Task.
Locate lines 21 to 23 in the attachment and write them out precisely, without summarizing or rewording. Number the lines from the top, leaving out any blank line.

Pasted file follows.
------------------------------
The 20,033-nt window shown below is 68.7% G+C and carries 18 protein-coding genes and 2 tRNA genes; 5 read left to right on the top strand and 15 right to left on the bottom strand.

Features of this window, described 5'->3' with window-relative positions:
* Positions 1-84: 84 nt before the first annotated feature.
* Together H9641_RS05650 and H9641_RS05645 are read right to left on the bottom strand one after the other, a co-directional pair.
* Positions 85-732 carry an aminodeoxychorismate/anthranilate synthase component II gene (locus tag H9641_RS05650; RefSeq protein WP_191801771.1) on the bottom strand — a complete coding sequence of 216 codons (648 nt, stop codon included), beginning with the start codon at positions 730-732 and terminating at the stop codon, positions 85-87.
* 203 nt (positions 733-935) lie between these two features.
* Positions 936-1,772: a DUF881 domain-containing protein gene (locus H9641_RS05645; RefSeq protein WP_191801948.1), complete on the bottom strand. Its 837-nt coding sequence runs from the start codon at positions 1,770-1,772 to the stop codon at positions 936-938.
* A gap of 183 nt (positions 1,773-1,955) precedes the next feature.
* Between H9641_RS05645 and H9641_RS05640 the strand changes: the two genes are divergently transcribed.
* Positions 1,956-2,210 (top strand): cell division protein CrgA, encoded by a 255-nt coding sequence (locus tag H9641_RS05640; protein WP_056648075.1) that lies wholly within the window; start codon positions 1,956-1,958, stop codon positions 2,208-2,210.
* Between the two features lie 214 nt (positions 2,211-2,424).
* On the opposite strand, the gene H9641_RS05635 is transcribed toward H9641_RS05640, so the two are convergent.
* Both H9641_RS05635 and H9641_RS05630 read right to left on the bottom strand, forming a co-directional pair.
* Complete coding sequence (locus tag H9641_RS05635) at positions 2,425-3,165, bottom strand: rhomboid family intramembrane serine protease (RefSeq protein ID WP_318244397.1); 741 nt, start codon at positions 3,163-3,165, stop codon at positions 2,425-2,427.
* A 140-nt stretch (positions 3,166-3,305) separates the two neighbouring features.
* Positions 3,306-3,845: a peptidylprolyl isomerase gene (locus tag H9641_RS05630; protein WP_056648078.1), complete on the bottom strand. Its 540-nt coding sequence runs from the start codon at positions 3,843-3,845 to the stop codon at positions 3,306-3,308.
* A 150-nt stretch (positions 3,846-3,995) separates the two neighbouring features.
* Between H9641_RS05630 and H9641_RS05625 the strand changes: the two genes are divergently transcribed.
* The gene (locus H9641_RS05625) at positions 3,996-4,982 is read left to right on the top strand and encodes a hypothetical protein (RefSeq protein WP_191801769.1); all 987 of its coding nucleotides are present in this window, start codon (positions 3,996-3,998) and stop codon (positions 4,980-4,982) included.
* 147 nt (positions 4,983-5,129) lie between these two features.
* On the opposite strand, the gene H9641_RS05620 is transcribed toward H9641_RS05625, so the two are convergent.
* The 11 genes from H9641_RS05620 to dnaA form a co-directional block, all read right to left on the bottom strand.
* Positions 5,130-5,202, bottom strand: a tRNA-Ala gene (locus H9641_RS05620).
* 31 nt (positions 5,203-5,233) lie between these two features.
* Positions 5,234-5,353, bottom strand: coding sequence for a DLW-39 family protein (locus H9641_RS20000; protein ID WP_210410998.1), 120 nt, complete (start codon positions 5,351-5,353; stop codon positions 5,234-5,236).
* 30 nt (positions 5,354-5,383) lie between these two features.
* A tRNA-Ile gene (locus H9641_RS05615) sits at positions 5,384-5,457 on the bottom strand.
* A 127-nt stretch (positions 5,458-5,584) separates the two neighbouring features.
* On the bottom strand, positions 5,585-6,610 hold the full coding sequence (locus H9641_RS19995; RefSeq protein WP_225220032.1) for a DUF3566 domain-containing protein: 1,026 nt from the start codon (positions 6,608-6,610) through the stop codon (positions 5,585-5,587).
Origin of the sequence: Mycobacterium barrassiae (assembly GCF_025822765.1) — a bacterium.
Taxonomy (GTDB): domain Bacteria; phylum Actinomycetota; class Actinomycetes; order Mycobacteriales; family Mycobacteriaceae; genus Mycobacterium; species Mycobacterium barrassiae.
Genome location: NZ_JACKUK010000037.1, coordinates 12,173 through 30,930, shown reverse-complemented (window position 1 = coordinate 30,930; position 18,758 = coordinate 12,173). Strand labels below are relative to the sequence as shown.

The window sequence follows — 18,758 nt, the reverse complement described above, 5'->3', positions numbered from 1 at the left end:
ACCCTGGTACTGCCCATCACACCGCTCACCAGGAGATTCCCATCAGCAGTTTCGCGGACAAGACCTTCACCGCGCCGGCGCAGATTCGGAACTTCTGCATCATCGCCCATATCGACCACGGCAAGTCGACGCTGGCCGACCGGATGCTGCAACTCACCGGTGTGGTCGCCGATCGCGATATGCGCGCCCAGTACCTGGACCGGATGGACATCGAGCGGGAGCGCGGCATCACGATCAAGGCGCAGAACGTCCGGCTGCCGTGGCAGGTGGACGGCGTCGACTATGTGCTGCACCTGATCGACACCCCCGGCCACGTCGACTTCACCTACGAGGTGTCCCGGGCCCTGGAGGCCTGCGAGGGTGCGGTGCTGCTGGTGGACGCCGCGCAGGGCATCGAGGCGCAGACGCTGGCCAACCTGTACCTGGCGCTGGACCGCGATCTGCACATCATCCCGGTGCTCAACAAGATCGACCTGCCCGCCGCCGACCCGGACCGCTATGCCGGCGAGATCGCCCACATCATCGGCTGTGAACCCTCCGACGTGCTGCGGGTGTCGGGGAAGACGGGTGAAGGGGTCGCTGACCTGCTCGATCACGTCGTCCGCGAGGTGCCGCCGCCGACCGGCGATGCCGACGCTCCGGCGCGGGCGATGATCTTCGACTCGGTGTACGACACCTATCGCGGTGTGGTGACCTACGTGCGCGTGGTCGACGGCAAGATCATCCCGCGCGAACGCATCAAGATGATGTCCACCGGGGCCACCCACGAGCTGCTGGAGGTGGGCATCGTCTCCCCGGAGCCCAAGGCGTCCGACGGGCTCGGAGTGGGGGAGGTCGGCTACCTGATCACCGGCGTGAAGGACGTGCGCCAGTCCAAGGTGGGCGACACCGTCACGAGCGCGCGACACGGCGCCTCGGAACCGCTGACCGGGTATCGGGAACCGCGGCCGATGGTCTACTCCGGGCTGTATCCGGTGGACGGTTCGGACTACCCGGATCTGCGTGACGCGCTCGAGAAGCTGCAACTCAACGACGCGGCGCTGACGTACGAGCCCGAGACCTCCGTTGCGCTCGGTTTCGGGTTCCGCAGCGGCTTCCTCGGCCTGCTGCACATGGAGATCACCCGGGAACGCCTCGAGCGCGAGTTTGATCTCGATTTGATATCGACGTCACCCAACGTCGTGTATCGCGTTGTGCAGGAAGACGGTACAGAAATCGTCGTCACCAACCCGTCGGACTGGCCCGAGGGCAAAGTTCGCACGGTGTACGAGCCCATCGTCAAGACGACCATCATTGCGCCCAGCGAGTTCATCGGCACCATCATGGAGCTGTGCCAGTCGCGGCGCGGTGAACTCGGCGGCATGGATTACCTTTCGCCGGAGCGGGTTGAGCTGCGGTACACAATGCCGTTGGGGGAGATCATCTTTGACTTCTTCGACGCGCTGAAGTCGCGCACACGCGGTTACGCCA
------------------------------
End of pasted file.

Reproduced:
* On the opposite strand, the gene H9641_RS05620 is transcribed toward H9641_RS05625, so the two are convergent.
* The 11 genes from H9641_RS05620 to dnaA form a co-directional block, all read right to left on the bottom strand.
* Positions 5,130-5,202, bottom strand: a tRNA-Ala gene (locus H9641_RS05620).